The Perfect Service - Part 2
page 3 of 6
by J. Ambrose Little
Feedback
Average Rating: This article has not yet been rated.
Views (Total / Last 10 Days): 27052/ 84

Concepts in Action

Now that we've covered the high-level concepts and technologies involved, we can take a closer look at our particular implementation. The engine of this application is in the ServiceBroker assembly. As stated in Part 1, this is what contains the definition of the required ServiceEntryPoint attribute and the IService interface. It also contains the code the does the actual loading, starting, stopping, and unloading of managed services, including the RemoteServiceHandler type that we use to remotely interact with types in the child AppDomains.

The ServiceBroker class is the core engine class that the .NET Service Manager Windows service code calls when a change is made, either to the service state itself or to the directory that it is set up to monitor. The first part of the ServiceBroker class (Listing 1) contains the declaration of several HybridDictionary static/shared instances that are used to cache data and references to the managed services. I chose the HybridDictionary type because it is the best performer for collections that will typically be small but could become larger.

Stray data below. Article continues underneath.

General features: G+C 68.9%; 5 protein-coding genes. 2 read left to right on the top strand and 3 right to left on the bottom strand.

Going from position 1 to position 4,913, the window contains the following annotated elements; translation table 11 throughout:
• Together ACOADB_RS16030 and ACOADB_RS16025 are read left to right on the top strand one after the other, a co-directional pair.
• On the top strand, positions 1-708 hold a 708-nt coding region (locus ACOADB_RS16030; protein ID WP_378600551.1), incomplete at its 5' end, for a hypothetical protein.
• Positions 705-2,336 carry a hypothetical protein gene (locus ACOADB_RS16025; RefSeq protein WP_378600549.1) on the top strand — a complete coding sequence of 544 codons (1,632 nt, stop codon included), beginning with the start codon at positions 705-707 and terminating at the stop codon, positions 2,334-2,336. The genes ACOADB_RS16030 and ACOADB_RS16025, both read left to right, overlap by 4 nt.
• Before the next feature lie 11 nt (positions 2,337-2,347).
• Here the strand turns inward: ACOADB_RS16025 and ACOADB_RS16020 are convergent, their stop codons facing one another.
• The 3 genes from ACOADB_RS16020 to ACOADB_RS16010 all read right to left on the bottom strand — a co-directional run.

Listing 1 – Dictionaries

private HybridDictionary serviceNames = 
      new HybridDictionary(10);
 
private HybridDictionary serviceAppDomains = 
      new HybridDictionary(10);
 
private HybridDictionary services = 
      new HybridDictionary(10);
 
private HybridDictionary serviceLastModified = 
      new HybridDictionary(10);

The serviceNames and serviceLastModified dictionaries are used to simply cache some data about the loaded services; serviceNames uses the path to the original assembly location as a key and the ServiceEntryPointAttribute.ServiceName value for that managed service as the value, and serviceLastModified uses the ServiceName as the key and the DateTime that the assembly for that service was last modified. The other two contain references to important objects-serviceAppDomains stores references to the dynamically-created AppDomains, using the ServiceName as key, and services actually contains references to the RemoteServiceHandler that is used to control the managed service remotely in its corresponding AppDomain.


View Entire Article

User Comments

No comments posted yet.






Community Advice: ASP | SQL | XML | Regular Expressions | Windows


©Copyright 1998-2020 ASPAlliance.com  |  Page Processed at 2020-10-25 12:53:34 PM  AspAlliance Recent Articles RSS Feed
About ASPAlliance | Newsgroups | Advertise | Authors | Email Lists | Feedback | Link To Us | Privacy | Search